Monday, November 21, 2016

Euploea algea menetriesii (Felder & Felder)

Seasonal and rather rare in occurences throughout the district of Raub. They were never observed from 2013 onwards but suddenly became abundant in 2016 for a very short period of time, possibly indicating migratory behaviour. Can be differentiated from E. eyndhovii by the male's larger and longer brand as well as the rather short elongated white marginal spots on the HW.

Habitat indicator
RSP
WV
PG
VF
FTR
SC
LWDF
LWPF
LMEF
UMN
MN







 x




Frequency observation chart: (S marks the usual occurences, H marks an unusually high occurence, F for first record)

2016
Jan
Feb
Mac
Apr
May
Jun
Jul
Aug
Sep
Oct
Nov
Dec






 S2(F)

S2
S17



2017
Jan
Feb
Mac
Apr
May
Jun
Jul
Aug
Sep
Oct
Nov
Dec













15:01

15:15
Above photos 02 July 2016


Above pictures 16 July 2016 @ 11:59

Sunday, October 9, 2016

The Yellow Orange Tip, Ixias pyrene birdi (Distant)

The females can be mistaken for a very large Eurema nicevillei in flight because of the overall yellow uppersides with heavily dusted black wing margins and the yellow spots bordered with black on the forewing apex. The males are more variable, with different shades of lemon yellow to creamy off-white with a tinge of yellow on the uppersides of the wings and have more intense orange-yellow spots on the forewing apex much like the Great Orange Tip, Hebomoia glaucippe. On the undersides, they have a rather sullied overall yellow appearance because of mottling over a more drab yellow.

While males are commoner under the morning sun visiting flowering bushes and sunning themselves, females seem to be more discreet and prefer nectaring in shaded conditions. They seems to have an affinity for flowers of the Chinese Violet, Asystasia gangetica. Highly localised and rather scarce in lowland forest glades.

Habitat indicator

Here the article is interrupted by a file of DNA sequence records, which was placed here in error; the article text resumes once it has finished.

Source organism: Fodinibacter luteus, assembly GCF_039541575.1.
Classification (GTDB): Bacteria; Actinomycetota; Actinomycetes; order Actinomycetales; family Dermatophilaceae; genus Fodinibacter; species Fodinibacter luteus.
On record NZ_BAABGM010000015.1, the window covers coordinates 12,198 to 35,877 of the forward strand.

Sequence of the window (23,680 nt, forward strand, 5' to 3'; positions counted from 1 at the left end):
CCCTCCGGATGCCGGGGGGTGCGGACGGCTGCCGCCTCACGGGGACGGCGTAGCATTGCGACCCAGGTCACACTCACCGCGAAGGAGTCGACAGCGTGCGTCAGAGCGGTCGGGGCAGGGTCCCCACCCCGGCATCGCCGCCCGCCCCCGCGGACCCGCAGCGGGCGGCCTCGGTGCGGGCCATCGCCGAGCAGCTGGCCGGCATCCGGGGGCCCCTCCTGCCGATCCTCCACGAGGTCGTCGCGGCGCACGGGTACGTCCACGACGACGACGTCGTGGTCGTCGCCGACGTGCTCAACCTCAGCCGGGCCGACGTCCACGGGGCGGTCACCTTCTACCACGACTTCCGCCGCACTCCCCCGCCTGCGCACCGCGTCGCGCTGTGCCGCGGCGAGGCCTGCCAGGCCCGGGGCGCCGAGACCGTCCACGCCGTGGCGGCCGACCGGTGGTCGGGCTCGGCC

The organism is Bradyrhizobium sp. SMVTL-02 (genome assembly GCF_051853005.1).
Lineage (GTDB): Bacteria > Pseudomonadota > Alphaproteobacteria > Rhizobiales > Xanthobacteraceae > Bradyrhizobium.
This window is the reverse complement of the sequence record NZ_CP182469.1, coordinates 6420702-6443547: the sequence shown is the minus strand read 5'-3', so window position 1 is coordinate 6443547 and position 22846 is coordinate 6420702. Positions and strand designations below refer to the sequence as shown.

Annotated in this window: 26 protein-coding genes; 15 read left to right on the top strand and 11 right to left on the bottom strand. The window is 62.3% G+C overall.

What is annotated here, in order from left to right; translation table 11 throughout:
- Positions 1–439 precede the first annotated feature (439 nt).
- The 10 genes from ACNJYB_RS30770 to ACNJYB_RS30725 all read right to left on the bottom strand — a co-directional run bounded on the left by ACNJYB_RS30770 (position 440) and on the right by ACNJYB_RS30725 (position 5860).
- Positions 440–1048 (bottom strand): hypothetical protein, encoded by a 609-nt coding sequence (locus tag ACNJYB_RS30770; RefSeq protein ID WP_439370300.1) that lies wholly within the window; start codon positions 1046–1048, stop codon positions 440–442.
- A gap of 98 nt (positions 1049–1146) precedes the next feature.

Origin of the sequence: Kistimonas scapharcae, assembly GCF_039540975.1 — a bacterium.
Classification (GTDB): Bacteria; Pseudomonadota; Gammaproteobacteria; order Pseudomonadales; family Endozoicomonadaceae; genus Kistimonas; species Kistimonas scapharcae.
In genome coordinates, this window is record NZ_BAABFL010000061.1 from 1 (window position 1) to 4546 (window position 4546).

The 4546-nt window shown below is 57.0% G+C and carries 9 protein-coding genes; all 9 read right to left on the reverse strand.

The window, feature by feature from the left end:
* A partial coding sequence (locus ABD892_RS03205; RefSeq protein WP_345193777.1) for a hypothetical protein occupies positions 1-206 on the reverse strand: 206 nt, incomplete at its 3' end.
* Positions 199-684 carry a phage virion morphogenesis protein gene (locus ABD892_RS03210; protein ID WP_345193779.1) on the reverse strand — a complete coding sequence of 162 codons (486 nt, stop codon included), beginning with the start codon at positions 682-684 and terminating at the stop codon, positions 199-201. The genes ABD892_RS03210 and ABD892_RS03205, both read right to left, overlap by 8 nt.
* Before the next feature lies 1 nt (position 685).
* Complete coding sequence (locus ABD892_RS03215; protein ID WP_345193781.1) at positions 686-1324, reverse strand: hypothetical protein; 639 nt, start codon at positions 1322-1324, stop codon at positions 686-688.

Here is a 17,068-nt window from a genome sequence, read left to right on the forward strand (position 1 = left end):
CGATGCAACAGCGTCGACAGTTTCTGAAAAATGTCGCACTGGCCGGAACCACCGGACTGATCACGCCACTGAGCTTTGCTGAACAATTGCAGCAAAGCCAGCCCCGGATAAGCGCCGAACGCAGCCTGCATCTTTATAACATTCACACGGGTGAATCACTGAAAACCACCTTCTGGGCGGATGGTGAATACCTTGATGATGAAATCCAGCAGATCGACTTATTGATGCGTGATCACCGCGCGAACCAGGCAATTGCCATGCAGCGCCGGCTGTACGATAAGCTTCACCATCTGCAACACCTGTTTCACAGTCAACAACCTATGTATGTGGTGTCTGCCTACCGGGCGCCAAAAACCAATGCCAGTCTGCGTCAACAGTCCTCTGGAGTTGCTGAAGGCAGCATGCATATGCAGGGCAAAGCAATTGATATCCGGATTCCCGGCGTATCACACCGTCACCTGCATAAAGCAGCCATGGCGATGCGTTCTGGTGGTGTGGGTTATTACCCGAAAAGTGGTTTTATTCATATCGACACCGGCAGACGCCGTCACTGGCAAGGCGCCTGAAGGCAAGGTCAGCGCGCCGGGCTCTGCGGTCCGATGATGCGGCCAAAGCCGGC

RSP
WV
PG
VF
FTR
SC
LWDF
LWPF
LMEF
UMN
MN



 X


 X





Frequency observation chart: (S marks the usual occurences, H marks an unusually high occurence, F for first record)

2016
Jan
Feb
Mac
Apr
May
Jun
Jul
Aug
Sep
Oct
Nov
Dec









 S17(F)



2017
Jan
Feb
Mac
Apr
May
Jun
Jul
Aug
Sep
Oct
Nov
Dec
















An all yellow female taking a rest after being disturbed while nectaring under sun-speckled forested trunk road glades: 08 Oct 2016 @ 16:46. They are commoner towards the late afternoon, nectaring on flowers when the males would have roosted.


Another female came out in the earlier part of a sunny morning to look for nectar: 09 Oct 2016 @ 10:16.


Towards late morning when the sun gets hotter, males come out to nectar and sun themselves on sunny bushes on the forest's edge. Above photos 09 Oct 2016 @10:47

 10:51

 10:51
Above pictures of a rather small male which was yellower on the uppersides.

10:57
A pristine male came out to sun itself on a sunny spot at the edge of the forest. Above pictures 09 Oct 2016.

11:46

 11:47

 11:47

11:48
Above pictures of a yellow-based male: 17 Oct 2016

Friday, October 7, 2016

Cirrochroa satellita satellita (Butler)

Rare and confined to heavily wooded forest trails where it can often be dismissed as a small C. orissa in flight. Unlike the larger and commoner Cirrochroas or Yeomans, this species is shy and do not stay long on open trails where they make occasional visits and darts back into the safety of the undergrowth once they sense the presence of human in the vicinity.

Habitat indicator
RSP
WV
PG
VF
FTR
SC
LWDF
LWPF
LMEF
UMN
MN







X




Frequency observation chart: (S marks the usual occurences, H marks an unusually high occurence, F for first record)

2016
Jan
Feb
Mac
Apr
May
Jun
Jul
Aug
Sep
Oct
Nov
Dec





 S2(F)
S2
S2
S2
S2



2017
Jan
Feb
Mac
Apr
May
Jun
Jul
Aug
Sep
Oct
Nov
Dec













A record shot of a specimen sunning itself on a leaf under a sun-speckled forest trail. 26 June 2016 @ 11:36.


Above photos of a worn specimen visiting moist sand on an open trail: 02 October 2016 @ 10:48